Sioux Falls and the TLM

I got this from a reader.  It is worth some attention:

Here is a link to a real nice web page for the 1962 Mass at the Cathedral of St Joseph in Sioux Falls, SD.  Bishop Paul Swain.

http://www.massoftheages.org/

Although quite nice looking and informative, they do not have links to all the pages, so you have to surf to find what you’re seeking.

There is historical and descriptive information under the heading "The Mass."

Schedules and wonderful photos of an actual Mass at the Cathedral under the heading "Our Community."

Bishop Swain’s implementation document under "Documents."

The "Resources" heading and some other links are not completed yet.

It appears to have started in October. There is a document by Bishop Paul Swain "implementing" the Summorum Pontificum, dated September 10, 2007. 

The Mass is celebrated every Sunday at 1:30 p.m., on Holy Days, some Feast Days (like All Souls’ Day), First Fridays (low Mass), Forty Hours celebrations, etc.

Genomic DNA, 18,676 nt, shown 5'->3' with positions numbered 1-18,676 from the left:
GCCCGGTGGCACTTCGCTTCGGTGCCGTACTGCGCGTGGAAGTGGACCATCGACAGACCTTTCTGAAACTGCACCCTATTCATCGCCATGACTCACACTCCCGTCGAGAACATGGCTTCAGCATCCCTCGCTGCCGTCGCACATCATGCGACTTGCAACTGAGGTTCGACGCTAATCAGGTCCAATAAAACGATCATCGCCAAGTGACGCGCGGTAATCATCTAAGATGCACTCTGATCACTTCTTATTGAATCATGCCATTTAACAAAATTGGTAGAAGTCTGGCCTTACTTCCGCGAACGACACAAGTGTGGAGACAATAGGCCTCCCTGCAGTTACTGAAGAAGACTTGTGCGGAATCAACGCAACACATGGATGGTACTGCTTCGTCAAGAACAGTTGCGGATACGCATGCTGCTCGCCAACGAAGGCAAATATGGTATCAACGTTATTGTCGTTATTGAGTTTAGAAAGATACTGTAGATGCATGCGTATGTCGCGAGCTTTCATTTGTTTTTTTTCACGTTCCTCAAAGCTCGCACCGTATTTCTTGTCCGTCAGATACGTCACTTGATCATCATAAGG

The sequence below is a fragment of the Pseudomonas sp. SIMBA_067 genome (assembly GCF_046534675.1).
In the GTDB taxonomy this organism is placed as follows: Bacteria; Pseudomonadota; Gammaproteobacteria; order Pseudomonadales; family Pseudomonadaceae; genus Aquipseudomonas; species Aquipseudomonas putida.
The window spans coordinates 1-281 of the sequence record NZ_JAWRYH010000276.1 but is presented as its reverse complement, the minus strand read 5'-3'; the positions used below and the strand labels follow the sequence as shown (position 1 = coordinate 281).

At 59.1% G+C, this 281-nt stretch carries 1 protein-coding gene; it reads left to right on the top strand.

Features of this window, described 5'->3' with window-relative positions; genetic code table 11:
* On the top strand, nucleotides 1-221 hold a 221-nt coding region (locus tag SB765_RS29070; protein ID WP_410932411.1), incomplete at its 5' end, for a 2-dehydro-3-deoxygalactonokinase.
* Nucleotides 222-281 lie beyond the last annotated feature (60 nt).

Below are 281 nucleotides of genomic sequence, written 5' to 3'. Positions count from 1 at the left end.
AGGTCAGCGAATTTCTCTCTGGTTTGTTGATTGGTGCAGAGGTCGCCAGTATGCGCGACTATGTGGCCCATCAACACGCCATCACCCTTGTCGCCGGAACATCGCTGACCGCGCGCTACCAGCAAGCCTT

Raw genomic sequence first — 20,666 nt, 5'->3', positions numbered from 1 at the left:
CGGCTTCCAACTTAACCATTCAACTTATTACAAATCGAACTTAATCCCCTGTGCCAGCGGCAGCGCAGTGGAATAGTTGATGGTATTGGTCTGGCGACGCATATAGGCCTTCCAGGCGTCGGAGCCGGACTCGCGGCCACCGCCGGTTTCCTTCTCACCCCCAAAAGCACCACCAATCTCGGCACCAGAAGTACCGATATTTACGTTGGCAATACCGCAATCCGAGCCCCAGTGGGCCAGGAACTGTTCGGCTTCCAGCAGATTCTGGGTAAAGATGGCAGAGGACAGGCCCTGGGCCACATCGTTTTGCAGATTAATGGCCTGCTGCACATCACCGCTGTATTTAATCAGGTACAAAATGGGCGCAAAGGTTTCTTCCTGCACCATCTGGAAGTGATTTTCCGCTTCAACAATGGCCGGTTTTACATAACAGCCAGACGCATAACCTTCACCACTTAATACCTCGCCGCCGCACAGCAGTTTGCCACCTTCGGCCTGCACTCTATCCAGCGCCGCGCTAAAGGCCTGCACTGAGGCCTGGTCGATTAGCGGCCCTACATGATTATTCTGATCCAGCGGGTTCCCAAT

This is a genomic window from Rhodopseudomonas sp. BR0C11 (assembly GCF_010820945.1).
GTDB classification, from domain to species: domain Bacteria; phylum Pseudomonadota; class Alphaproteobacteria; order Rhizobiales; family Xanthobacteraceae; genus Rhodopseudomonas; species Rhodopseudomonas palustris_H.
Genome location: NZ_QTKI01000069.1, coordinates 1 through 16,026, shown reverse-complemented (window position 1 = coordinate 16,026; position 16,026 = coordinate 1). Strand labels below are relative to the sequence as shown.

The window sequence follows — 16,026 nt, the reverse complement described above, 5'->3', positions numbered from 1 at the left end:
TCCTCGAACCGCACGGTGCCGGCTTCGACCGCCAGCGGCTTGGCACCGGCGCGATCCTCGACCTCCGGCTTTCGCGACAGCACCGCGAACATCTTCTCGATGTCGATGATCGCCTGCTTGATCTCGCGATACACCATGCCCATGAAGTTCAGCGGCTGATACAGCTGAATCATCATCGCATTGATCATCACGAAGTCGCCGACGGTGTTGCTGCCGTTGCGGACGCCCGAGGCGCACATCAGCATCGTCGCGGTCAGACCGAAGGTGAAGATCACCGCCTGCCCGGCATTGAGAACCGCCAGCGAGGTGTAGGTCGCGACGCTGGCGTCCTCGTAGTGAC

About Fr. John Zuhlsdorf

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3 Responses to Sioux Falls and the TLM

  1. kyle says:

    The celebration of the TLM at the Cathedral in Sioux Falls goes back before Summorum Pontificum and before Bishop Swain. Just FYI.

  2. Fr. Andrew says:

    As Kyle said, the TLM goes back to May of 2005 when it was incorporated to reconcile a parish that was SPPX. Bishop Aquila, of Fargo, was our apostolic administrator he made the decision, though it was in discussions prior to our previous Bishop’s departure.

    Quite quickly this Mass became quite popular with young families who have no historical ties but find the TLM reverent and beautiful. I know families who travel over an hour to attend this Mass each week. The chaplain, Fr. Lawrence, is also 45 minutes away, but gladly assists them by offering the Mass.

  3. Mark says:

    Also, it should be noted that while the issue of the Society may have played a part in obtaining permission for this Mass, those involved in starting it did so for a genuine love of Catholic Tradition, not simply or soley to provide an alternative to the Society’s chapel (which does not even have weekly Masses).